Opinion: Rec for all: Building an inclusive recreation system for Philadelphia

City officials respond to reporting on the closure of Carousel House in Fairmount Park.

A father and son participate in the Autism Skate Night at Tarken Recreation Center in the Northeast

A father and son participate in the Autism Skate Night at Tarken Recreation Center in the Northeast

Courtesy Philly Parks & Rec

Billy Penn recently reported the closure of the Carousel House facility and its impact on how people with disabilities and neurodivergence access recreation in Philadelphia. Here, Parks & Rec officials provide more details, and their view of the situation.

Access to recreation is vital to Philadelphians’ health, well being and sense of belonging. All residents, including those with physical disabilities and neurodivergence, deserve the opportunity to learn, play, and grow in safe spaces alongside their neighbors.

This is why Parks & Rec is taking a neighborhood based approach to adaptive and inclusive recreation programming, and transitioning away from segregating programs for people with disabilities to a single site.

When the Carousel House facility opened in 1987, it was a milestone. A purpose-built facility to serve people with physical disabilities was welcomed by the communities it served. From popular tournaments like wheelchair basketball and Braille Bingo to socials and summer camps, Carousel House was the center of an active community serving Philadelphians with physical disabilities for the next few decades.

But over time conditions at Carousel House changed, and so did best practice on recreation opportunities for people with disabilities or neurodivergence. Today, Parks & Rec joins disability rights advocates, educators, and recreation professionals across the country to work toward a parks and recreation system where all members of the community can access and enjoy recreation near where they live.

To deliver on this commitment, the new Carousel House will be an inclusive facility that meets the needs of people with disabilities, while also serving the entire East and West Parkside communities, who have been advocating for a recreation center in their neighborhood for decades.

The Carousel House facility

Due to the Carousel House’s extensive capital needs, the city has committed to a multi-million dollar investment, through the Rebuild Program, to improve recreation facilities in the neighborhood.

Unfortunately, building conditions at Carousel House have worsened over the last year, and repairs and maintenance alone could no longer address persistent issues that require major capital investment to resolve. As a result, the Carousel House is no longer safe for public occupancy, particularly for a population that is more physically vulnerable.

Rebuild will begin the community engagement phase of the process this fall. The Carousel House Advisory Council and program participants, as well as the entire East and West Parkside communities, will be invited to be part of the Rebuild process.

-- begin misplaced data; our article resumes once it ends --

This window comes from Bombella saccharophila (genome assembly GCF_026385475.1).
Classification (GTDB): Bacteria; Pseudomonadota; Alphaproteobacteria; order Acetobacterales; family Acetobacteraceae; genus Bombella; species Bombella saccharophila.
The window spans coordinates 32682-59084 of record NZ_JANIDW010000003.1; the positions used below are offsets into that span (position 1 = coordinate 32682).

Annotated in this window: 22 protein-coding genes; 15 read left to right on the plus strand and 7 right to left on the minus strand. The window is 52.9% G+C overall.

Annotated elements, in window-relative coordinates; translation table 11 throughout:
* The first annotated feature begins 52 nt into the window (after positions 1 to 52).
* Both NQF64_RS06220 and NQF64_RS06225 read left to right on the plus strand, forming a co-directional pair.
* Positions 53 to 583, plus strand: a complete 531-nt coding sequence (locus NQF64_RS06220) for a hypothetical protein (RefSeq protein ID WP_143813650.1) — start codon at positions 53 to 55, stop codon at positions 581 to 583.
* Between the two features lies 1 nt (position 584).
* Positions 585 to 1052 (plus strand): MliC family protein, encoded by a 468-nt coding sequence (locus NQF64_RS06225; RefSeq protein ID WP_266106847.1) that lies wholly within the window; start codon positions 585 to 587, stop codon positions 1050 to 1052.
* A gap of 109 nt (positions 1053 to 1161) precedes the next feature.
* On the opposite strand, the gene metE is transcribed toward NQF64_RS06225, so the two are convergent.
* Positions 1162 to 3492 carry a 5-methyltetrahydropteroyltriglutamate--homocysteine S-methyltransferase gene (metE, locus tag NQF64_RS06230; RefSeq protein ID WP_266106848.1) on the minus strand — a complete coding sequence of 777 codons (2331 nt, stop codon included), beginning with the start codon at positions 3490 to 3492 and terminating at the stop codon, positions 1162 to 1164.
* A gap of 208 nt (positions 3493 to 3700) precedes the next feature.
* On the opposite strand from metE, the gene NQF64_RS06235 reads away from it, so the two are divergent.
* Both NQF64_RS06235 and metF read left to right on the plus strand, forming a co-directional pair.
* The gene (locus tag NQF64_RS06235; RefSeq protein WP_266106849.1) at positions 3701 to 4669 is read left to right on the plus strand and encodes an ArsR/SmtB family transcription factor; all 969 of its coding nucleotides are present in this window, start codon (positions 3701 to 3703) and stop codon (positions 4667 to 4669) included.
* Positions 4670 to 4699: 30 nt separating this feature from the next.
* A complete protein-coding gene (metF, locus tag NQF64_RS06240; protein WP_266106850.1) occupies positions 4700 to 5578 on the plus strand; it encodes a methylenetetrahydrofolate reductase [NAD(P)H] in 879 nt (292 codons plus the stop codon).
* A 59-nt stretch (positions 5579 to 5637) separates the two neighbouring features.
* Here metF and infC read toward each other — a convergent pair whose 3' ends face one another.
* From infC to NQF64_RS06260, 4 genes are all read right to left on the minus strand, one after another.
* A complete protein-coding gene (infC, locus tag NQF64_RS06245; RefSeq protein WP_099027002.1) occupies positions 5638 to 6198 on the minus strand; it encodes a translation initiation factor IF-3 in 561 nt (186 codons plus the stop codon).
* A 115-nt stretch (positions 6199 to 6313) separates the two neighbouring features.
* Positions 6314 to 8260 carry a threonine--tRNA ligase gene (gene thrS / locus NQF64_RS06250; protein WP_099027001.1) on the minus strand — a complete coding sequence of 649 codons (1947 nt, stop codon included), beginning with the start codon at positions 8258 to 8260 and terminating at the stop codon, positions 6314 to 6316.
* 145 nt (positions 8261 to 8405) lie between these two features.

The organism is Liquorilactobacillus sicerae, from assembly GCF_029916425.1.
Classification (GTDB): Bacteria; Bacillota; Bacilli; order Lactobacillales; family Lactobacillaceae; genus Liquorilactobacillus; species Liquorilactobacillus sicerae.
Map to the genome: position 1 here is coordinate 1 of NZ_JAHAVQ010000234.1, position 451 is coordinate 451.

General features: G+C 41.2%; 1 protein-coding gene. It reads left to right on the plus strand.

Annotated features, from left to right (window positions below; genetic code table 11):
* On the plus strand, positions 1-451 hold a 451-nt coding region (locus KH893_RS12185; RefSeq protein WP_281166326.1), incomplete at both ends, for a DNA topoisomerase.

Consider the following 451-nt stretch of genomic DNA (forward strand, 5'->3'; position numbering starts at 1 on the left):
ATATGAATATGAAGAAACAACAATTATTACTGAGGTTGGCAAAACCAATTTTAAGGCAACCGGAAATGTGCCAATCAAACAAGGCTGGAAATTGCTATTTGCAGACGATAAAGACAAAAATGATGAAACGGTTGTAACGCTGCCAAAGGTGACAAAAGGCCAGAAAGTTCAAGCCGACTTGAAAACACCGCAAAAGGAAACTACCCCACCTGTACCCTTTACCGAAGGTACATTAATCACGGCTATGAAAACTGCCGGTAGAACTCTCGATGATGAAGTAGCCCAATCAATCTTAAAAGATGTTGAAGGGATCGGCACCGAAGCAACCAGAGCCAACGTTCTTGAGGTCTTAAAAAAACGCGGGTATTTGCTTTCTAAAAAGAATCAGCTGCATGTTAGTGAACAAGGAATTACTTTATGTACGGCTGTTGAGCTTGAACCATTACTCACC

A blueprint for inclusive recreation

The promise of a unified, inclusive-to-all Carousel House facility is only possible because of the work Parks & Rec has undertaken alongside advocates, experts, and those with lived experience to create a blueprint for delivering a neighborhood-based inclusion model for recreation in Philadelphia.

In partnership with local and national experts like Carousel Connections, Special Olympics of Pennsylvania, and the Jefferson Center for Neurodiversity, the Parks & Rec inclusion plan will be released this summer. The plan will build on the successful pilots currently underway at rec centers throughout the City. These pilot programs include:

  • An employment program for young adults with disabilities to work at recreation centers with job duties that match their strengths through customized work opportunities.
  • New training for recreation center supervisors and summer camp staff in topics like person-centered language, de-escalation techniques, sensory differences, self regulation techniques when working in groups and with individuals; mental health first aid; and conflict resolution.
  • A neighborhood-based program model for people with disabilities and neurodivergence that brings inclusive and adaptive youth athletics and recreational activities to pilot sites across the city, including: an inclusive skating program and ice hockey league; blind karate and deaf Taekwondo; and inclusive after-school programming, to name just a few.

Looking ahead

We share the sense of loss for the Carousel House’s history, yet remain incredibly optimistic about the opportunity to build a more equitable and accessible recreation system. We are optimistic about the results of our pilot programs and new training supports, which have already resulted in more inclusive programming coming to every part of our city.

This summer and fall, all Carousel House programs will be relocated and offered at other rec centers. Parks & Rec is putting great effort into matching programs to other facilities that cater to the needs of the Carousel House community. The familiar faces of Carousel House staff will greet program participants and support them through the transition.

Visit this link for continued updates and schedules on relocated Carousel House programs.

Visit this page for updates on the Rebuild project at Carousel House.

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